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Extreme sports ups risk of neck and head injuries

A new study has found that the risk of severe neck and head injuries is higher when it comes to extreme sports.

Extreme sports are gaining in popularity: skateboarding has surged 49 per cent to 14 million US participants, and snowboarding now claims 7.2 million enthusiasts, up 51 per cent since 1999.

In a first-of-its-kind study, researchers reviewed 2000-2011 National Electronic Injury Surveillance System (NEISS) data for seven popular sports featured in the Winter and Summer X Games: surfing, mountain biking, motocross, skateboarding, snowboarding, snowmobiling and snow skiing.

Data from the NEISS database was collected for each individual sport, and type of head and neck injury (HNI): lacerations, contusions/abrasions, fractures, sprains (neck) and concussions (head).

The risk of concussion, neck fracture and skull fracture were calculated using extreme sport participation rates from the 2013 Outdoor Foundation Participation Report.

Of the 4 million injuries reported for extreme sport participants, 11.3 per cent were HNI. Of all HNI reported in extreme sports, 83 per cent were head injuries and 17 per cent neck injuries. The data included all ages; however, teens and young adults accounted for the highest percentage .

“The research provides a baseline to further study head and neck injuries among extreme sport participants,” Vani J Sabesan, MD, assistant professor of orthopaedic surgery at Western Michigan University School of Medicine, and lead author of the study, said. 

“There’s an understanding that these sports are growing in participation, and that they can result in significant injuries,” the researcher said.

Schizophrenia sufferers have impaired ability to imitate

Researchers have conducted a brain mapping experiment to strengthen the theory that an impaired ability to imitate may underlie the profound and enduring difficulty with social interactions that characterise schizophrenia.

The researchers have reported that when patients with schizophrenia were asked to imitate simple hand movements, their brains exhibited abnormal brain activity in areas associated with the ability to imitate.

First author Katharine Thakkar, who conducted much of the research while completing her doctoral program at Vanderbilt and is now a post-doctoral fellow at the University Medical Center in Utrecht, said that the fact that patients with schizophrenia show abnormal brain activity when they imitate simple hand gestures is important because action imitation is a primary building block of social abilities.

She said that the ability to imitate is present early in life and is crucial for learning how to navigate the social world. According to current theory, covert imitation is also the most fundamental way that we understand the intentions and feelings of other people.

The researchers found that the individuals with schizophrenia showed altered brain activity levels in regions of the brain that prior studies in primates have identified as crucial for imitation.

During imitation, the patients had less activation than healthy individuals in brain regions involved in detecting biological movement – the special way in which living things move – and also in regions involved in transforming this visual information into a plan for movement. At the same time, patients with schizophrenia had more activation than the healthy participants in these same regions when they performed non-imitative actions.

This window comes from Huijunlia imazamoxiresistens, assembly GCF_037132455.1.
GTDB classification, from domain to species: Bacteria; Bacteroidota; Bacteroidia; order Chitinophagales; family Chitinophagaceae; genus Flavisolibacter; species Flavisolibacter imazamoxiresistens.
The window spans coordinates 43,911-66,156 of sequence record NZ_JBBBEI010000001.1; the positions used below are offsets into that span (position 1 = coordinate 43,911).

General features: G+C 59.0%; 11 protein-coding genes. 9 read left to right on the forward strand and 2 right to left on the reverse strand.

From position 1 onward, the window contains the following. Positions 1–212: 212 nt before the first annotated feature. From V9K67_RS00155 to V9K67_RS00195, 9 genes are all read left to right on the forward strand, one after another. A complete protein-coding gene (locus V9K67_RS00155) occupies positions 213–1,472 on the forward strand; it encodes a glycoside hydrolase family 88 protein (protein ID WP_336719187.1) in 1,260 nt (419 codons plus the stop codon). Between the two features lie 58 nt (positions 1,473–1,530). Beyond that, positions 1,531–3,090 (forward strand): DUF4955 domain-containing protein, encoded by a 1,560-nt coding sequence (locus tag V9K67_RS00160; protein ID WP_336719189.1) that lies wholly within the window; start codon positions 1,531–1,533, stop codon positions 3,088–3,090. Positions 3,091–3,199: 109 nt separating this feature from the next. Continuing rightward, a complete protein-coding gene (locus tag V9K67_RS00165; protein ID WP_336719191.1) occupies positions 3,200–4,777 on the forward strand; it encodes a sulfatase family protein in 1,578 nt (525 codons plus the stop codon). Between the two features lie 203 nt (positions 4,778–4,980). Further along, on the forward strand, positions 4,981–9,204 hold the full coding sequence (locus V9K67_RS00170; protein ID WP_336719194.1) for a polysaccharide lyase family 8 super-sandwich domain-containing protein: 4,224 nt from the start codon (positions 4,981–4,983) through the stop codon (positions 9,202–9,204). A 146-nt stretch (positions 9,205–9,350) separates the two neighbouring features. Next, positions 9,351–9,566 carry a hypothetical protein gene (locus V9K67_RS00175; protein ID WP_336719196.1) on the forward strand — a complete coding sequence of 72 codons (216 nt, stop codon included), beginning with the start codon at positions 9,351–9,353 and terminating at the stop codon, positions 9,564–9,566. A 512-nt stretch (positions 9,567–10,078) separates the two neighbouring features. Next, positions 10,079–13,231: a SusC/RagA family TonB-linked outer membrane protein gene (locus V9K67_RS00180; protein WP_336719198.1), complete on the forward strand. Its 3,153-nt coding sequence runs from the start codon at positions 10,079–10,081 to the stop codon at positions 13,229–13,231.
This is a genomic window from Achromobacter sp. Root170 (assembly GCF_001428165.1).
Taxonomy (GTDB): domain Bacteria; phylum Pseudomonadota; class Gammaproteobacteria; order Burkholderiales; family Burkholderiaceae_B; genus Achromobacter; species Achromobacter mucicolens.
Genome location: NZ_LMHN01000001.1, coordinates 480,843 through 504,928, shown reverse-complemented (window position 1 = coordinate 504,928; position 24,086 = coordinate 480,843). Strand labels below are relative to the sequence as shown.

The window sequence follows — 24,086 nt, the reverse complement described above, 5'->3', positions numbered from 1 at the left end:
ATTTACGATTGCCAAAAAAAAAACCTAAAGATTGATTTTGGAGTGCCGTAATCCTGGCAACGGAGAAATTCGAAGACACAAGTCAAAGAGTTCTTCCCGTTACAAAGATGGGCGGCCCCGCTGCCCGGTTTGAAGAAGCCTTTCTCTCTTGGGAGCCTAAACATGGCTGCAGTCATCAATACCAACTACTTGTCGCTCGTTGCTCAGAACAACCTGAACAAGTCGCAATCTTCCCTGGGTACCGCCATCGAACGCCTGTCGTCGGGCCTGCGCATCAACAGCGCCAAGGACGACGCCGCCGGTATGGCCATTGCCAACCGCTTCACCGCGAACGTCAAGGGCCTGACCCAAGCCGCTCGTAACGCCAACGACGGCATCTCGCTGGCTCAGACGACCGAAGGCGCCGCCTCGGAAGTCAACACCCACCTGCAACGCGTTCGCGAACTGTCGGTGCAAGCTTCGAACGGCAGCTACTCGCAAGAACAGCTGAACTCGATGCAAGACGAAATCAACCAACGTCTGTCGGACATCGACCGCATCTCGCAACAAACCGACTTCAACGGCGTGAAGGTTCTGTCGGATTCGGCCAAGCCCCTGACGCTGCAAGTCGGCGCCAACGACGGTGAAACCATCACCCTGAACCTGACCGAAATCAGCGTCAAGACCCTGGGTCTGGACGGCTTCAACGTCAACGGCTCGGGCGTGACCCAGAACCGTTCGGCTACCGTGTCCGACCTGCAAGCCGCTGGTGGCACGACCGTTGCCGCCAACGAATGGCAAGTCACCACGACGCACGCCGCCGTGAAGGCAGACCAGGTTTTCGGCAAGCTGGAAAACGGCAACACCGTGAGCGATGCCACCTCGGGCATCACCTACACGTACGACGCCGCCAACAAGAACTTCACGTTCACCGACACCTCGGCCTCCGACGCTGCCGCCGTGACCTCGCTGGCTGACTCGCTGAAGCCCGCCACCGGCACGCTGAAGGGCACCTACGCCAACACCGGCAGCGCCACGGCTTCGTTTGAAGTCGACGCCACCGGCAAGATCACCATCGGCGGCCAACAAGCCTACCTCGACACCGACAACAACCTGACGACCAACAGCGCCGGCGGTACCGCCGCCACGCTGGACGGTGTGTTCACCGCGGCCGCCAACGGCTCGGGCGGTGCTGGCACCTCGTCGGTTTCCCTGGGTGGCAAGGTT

How to cope with fatigue after a stroke

New research suggests that dreams of returning to everyday life as it was before the stroke may contribute to the patients’ experiences of fatigue and that it may be a help to establish new routines instead of trying to regain old ones.

“Having a stroke can be a devastating experience, and those affected by one often feel that their lives are turned upside down. For many patients, life after a stroke is therefore about reestablishing life as it was before the stroke. But this is very rarely possible and thus a source of frustration for stroke patients,” ethnologist Michael Andersen from University of Copenhagen, said.

Andersen’s PhD thesis was carried out in collaboration with a Danish hospital, where doctors found it hard to find a correlation between the size or the impact of the stroke and the individual experiences of fatigue. He located other potential reasons for the fatigue than the patients’ brains – their everyday lives.

When interviewing the patients Andersen noticed that they no longer related their fatigue to the same objects or actions as they did pre-stroke.

“In our everyday lives we link fatigue with specific objects or actions which we hardly even notice; it can be a bed or making a cup of tea in the evening. After a stroke, many patients feel constantly fatigued without being able to locate it,” Andersen said.

According to him, locating fatigue in other objects and actions than before can be a successful approach when trying to restore an everyday life – not the same as before, but a completely new one.

Andersen suggests that stroke patients might learn to cope with their fatigue if they – in collaboration with their own doctor – learned to think of fatigue in relation to specific objects or actions. This could frame the patients’ fatigue so it does not become a phenomenon defining their lives.

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